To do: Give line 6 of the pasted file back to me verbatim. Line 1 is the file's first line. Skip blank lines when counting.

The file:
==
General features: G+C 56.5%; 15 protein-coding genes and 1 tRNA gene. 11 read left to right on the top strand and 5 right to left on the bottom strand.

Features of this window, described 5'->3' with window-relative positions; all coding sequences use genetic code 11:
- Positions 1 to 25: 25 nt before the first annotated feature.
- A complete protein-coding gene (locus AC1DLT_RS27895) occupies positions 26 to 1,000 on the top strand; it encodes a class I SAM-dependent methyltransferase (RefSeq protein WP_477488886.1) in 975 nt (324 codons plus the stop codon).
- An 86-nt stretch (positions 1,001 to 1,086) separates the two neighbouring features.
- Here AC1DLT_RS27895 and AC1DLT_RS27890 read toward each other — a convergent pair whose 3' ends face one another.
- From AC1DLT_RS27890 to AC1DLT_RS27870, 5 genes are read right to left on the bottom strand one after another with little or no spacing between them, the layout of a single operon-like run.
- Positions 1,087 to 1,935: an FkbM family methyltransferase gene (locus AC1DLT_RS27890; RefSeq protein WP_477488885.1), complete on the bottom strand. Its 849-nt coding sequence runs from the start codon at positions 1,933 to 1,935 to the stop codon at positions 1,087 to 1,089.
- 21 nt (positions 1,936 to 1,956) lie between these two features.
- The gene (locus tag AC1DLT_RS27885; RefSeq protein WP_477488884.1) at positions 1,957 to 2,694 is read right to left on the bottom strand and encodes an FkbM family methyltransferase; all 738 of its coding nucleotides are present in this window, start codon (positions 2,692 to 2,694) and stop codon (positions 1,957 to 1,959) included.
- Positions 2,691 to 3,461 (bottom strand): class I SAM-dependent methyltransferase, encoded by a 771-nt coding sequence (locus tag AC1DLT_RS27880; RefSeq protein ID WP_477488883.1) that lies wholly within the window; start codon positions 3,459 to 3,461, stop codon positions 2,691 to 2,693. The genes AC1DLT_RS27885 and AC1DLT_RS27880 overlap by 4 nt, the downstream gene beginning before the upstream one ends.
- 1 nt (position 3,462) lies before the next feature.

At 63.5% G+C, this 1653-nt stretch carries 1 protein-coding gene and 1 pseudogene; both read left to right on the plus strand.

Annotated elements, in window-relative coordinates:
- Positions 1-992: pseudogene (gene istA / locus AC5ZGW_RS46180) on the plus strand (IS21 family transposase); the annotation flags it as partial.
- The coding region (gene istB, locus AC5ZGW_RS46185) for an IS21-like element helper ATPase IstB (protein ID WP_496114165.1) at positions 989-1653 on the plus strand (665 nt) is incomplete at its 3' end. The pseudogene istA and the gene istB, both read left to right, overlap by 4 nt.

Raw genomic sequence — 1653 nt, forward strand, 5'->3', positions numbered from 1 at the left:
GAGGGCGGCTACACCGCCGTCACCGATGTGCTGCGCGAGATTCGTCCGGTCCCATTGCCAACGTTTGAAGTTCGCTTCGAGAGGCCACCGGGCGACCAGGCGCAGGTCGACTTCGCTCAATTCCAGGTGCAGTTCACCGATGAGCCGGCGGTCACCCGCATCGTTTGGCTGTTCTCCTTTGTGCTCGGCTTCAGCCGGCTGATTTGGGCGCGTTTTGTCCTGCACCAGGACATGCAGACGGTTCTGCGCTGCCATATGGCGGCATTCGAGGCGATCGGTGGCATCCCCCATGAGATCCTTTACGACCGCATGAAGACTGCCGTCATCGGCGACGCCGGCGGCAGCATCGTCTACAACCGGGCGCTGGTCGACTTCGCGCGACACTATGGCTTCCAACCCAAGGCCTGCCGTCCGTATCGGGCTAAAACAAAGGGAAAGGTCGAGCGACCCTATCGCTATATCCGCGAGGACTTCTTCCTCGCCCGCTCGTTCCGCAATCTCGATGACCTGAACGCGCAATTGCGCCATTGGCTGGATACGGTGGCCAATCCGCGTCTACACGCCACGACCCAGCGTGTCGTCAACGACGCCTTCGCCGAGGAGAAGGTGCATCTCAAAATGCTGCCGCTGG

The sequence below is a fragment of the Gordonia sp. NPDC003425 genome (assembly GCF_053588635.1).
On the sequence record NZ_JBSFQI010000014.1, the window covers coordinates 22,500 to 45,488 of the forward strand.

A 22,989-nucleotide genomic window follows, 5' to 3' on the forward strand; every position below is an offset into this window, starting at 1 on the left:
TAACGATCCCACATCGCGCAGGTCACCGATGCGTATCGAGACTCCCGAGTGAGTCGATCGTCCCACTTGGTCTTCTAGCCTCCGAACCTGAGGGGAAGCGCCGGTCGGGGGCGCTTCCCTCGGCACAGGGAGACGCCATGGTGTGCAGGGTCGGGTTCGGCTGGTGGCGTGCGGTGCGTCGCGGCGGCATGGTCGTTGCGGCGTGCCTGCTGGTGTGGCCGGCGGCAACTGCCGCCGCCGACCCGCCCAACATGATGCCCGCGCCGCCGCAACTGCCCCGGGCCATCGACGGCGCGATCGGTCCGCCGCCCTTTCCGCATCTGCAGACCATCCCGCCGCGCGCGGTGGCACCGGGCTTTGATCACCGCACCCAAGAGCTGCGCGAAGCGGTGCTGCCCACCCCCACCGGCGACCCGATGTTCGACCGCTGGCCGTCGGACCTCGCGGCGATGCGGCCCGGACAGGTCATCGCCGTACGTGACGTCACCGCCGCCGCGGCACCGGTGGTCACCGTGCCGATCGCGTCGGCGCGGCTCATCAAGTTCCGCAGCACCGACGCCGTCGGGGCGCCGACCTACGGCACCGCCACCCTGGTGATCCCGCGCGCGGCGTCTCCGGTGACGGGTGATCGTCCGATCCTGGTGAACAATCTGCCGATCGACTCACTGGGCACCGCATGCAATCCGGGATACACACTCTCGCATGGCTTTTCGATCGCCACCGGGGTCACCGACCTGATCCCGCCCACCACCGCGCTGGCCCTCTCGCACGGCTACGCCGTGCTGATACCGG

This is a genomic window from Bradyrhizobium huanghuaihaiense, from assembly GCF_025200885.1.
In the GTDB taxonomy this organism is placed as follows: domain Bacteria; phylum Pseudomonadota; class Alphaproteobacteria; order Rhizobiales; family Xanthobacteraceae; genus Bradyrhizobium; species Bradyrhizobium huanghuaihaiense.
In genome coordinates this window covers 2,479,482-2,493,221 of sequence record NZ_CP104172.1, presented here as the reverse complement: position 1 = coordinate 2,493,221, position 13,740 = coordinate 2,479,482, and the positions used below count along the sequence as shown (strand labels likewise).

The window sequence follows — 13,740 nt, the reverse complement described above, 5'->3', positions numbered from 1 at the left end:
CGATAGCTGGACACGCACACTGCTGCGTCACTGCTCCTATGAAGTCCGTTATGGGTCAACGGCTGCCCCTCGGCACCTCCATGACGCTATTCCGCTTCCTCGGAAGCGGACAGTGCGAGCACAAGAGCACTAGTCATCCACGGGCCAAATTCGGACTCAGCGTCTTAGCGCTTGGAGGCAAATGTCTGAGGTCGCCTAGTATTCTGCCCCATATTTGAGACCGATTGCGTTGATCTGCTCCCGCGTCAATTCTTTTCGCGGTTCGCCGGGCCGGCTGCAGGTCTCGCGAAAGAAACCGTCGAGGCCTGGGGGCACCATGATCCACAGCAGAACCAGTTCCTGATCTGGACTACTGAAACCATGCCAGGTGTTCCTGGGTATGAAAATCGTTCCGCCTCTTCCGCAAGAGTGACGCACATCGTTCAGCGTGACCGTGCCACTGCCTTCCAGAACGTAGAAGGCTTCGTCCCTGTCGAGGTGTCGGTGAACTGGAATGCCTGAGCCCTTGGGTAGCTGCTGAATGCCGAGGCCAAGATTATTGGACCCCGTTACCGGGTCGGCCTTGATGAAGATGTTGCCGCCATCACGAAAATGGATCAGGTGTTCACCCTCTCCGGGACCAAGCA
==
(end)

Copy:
- Here AC1DLT_RS27895 and AC1DLT_RS27890 read toward each other — a convergent pair whose 3' ends face one another.